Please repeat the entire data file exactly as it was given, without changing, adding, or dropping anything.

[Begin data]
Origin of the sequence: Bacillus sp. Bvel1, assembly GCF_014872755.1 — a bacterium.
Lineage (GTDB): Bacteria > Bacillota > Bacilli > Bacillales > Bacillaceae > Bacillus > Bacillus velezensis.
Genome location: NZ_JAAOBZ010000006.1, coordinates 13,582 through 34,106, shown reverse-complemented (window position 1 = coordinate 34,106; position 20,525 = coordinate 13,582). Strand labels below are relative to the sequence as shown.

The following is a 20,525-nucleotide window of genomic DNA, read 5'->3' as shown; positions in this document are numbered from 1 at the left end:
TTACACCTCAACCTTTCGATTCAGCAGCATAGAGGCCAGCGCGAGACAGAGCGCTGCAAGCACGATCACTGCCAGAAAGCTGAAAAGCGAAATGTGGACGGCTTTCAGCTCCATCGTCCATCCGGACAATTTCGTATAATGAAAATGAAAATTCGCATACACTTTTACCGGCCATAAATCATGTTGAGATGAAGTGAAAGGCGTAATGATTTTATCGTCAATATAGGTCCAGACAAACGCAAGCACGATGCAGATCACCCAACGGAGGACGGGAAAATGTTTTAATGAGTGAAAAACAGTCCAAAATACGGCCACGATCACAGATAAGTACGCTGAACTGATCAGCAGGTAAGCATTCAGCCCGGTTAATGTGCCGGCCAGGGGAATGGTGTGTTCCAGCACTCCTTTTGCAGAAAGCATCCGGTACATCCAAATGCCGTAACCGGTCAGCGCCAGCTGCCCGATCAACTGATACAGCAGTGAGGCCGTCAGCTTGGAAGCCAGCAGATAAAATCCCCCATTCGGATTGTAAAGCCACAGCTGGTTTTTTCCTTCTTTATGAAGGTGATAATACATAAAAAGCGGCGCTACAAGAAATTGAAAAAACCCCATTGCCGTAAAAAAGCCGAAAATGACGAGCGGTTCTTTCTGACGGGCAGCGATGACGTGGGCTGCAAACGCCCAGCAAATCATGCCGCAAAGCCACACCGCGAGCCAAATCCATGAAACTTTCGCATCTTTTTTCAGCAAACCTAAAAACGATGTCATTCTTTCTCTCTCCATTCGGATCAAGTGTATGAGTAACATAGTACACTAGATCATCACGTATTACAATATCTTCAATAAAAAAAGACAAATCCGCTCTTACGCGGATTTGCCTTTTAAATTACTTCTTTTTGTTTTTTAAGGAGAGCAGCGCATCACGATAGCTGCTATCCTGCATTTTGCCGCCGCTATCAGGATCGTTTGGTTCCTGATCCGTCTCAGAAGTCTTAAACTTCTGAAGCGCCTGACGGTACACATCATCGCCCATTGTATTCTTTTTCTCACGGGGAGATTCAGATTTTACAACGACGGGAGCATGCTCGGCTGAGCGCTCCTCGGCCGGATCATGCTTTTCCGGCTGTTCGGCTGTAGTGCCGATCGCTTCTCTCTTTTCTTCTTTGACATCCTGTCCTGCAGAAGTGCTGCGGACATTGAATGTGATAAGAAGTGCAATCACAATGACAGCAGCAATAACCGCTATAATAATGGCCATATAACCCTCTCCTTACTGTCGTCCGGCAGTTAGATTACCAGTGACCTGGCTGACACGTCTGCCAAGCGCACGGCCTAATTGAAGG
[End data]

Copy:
Origin of the sequence: Bacillus sp. Bvel1, assembly GCF_014872755.1 — a bacterium.
Lineage (GTDB): Bacteria > Bacillota > Bacilli > Bacillales > Bacillaceae > Bacillus > Bacillus velezensis.
Genome location: NZ_JAAOBZ010000006.1, coordinates 13,582 through 34,106, shown reverse-complemented (window position 1 = coordinate 34,106; position 20,525 = coordinate 13,582). Strand labels below are relative to the sequence as shown.

The following is a 20,525-nucleotide window of genomic DNA, read 5'->3' as shown; positions in this document are numbered from 1 at the left end:
TTACACCTCAACCTTTCGATTCAGCAGCATAGAGGCCAGCGCGAGACAGAGCGCTGCAAGCACGATCACTGCCAGAAAGCTGAAAAGCGAAATGTGGACGGCTTTCAGCTCCATCGTCCATCCGGACAATTTCGTATAATGAAAATGAAAATTCGCATACACTTTTACCGGCCATAAATCATGTTGAGATGAAGTGAAAGGCGTAATGATTTTATCGTCAATATAGGTCCAGACAAACGCAAGCACGATGCAGATCACCCAACGGAGGACGGGAAAATGTTTTAATGAGTGAAAAACAGTCCAAAATACGGCCACGATCACAGATAAGTACGCTGAACTGATCAGCAGGTAAGCATTCAGCCCGGTTAATGTGCCGGCCAGGGGAATGGTGTGTTCCAGCACTCCTTTTGCAGAAAGCATCCGGTACATCCAAATGCCGTAACCGGTCAGCGCCAGCTGCCCGATCAACTGATACAGCAGTGAGGCCGTCAGCTTGGAAGCCAGCAGATAAAATCCCCCATTCGGATTGTAAAGCCACAGCTGGTTTTTTCCTTCTTTATGAAGGTGATAATACATAAAAAGCGGCGCTACAAGAAATTGAAAAAACCCCATTGCCGTAAAAAAGCCGAAAATGACGAGCGGTTCTTTCTGACGGGCAGCGATGACGTGGGCTGCAAACGCCCAGCAAATCATGCCGCAAAGCCACACCGCGAGCCAAATCCATGAAACTTTCGCATCTTTTTTCAGCAAACCTAAAAACGATGTCATTCTTTCTCTCTCCATTCGGATCAAGTGTATGAGTAACATAGTACACTAGATCATCACGTATTACAATATCTTCAATAAAAAAAGACAAATCCGCTCTTACGCGGATTTGCCTTTTAAATTACTTCTTTTTGTTTTTTAAGGAGAGCAGCGCATCACGATAGCTGCTATCCTGCATTTTGCCGCCGCTATCAGGATCGTTTGGTTCCTGATCCGTCTCAGAAGTCTTAAACTTCTGAAGCGCCTGACGGTACACATCATCGCCCATTGTATTCTTTTTCTCACGGGGAGATTCAGATTTTACAACGACGGGAGCATGCTCGGCTGAGCGCTCCTCGGCCGGATCATGCTTTTCCGGCTGTTCGGCTGTAGTGCCGATCGCTTCTCTCTTTTCTTCTTTGACATCCTGTCCTGCAGAAGTGCTGCGGACATTGAATGTGATAAGAAGTGCAATCACAATGACAGCAGCAATAACCGCTATAATAATGGCCATATAACCCTCTCCTTACTGTCGTCCGGCAGTTAGATTACCAGTGACCTGGCTGACACGTCTGCCAAGCGCACGGCCTAATTGAAGG